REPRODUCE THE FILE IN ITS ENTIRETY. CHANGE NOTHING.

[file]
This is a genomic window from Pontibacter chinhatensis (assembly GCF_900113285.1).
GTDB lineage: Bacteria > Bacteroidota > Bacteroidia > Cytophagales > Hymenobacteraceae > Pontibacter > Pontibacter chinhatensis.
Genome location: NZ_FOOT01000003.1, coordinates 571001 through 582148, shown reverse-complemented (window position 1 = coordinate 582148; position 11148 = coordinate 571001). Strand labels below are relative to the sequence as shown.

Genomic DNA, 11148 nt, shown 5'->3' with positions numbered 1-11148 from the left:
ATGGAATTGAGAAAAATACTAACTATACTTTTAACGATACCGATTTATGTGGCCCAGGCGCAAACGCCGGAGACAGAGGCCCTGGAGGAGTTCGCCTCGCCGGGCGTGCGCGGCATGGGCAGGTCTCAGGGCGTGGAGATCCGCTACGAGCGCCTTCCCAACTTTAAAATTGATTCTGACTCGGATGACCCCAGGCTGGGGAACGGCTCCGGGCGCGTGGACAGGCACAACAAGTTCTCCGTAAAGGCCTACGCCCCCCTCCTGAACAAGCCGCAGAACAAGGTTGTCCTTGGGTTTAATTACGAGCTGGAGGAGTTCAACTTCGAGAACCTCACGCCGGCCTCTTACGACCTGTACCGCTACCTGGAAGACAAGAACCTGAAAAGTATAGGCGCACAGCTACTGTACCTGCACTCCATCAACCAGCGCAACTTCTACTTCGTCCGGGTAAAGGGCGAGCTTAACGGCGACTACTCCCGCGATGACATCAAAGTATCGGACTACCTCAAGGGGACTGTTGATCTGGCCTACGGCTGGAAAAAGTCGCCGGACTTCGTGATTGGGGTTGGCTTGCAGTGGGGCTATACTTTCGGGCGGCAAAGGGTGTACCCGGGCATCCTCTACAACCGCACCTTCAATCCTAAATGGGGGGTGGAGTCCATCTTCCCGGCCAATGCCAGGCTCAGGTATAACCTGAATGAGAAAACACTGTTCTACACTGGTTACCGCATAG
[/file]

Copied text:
This is a genomic window from Pontibacter chinhatensis (assembly GCF_900113285.1).
GTDB lineage: Bacteria > Bacteroidota > Bacteroidia > Cytophagales > Hymenobacteraceae > Pontibacter > Pontibacter chinhatensis.
Genome location: NZ_FOOT01000003.1, coordinates 571001 through 582148, shown reverse-complemented (window position 1 = coordinate 582148; position 11148 = coordinate 571001). Strand labels below are relative to the sequence as shown.

Genomic DNA, 11148 nt, shown 5'->3' with positions numbered 1-11148 from the left:
ATGGAATTGAGAAAAATACTAACTATACTTTTAACGATACCGATTTATGTGGCCCAGGCGCAAACGCCGGAGACAGAGGCCCTGGAGGAGTTCGCCTCGCCGGGCGTGCGCGGCATGGGCAGGTCTCAGGGCGTGGAGATCCGCTACGAGCGCCTTCCCAACTTTAAAATTGATTCTGACTCGGATGACCCCAGGCTGGGGAACGGCTCCGGGCGCGTGGACAGGCACAACAAGTTCTCCGTAAAGGCCTACGCCCCCCTCCTGAACAAGCCGCAGAACAAGGTTGTCCTTGGGTTTAATTACGAGCTGGAGGAGTTCAACTTCGAGAACCTCACGCCGGCCTCTTACGACCTGTACCGCTACCTGGAAGACAAGAACCTGAAAAGTATAGGCGCACAGCTACTGTACCTGCACTCCATCAACCAGCGCAACTTCTACTTCGTCCGGGTAAAGGGCGAGCTTAACGGCGACTACTCCCGCGATGACATCAAAGTATCGGACTACCTCAAGGGGACTGTTGATCTGGCCTACGGCTGGAAAAAGTCGCCGGACTTCGTGATTGGGGTTGGCTTGCAGTGGGGCTATACTTTCGGGCGGCAAAGGGTGTACCCGGGCATCCTCTACAACCGCACCTTCAATCCTAAATGGGGGGTGGAGTCCATCTTCCCGGCCAATGCCAGGCTCAGGTATAACCTGAATGAGAAAACACTGTTCTACACTGGTTACCGCATAG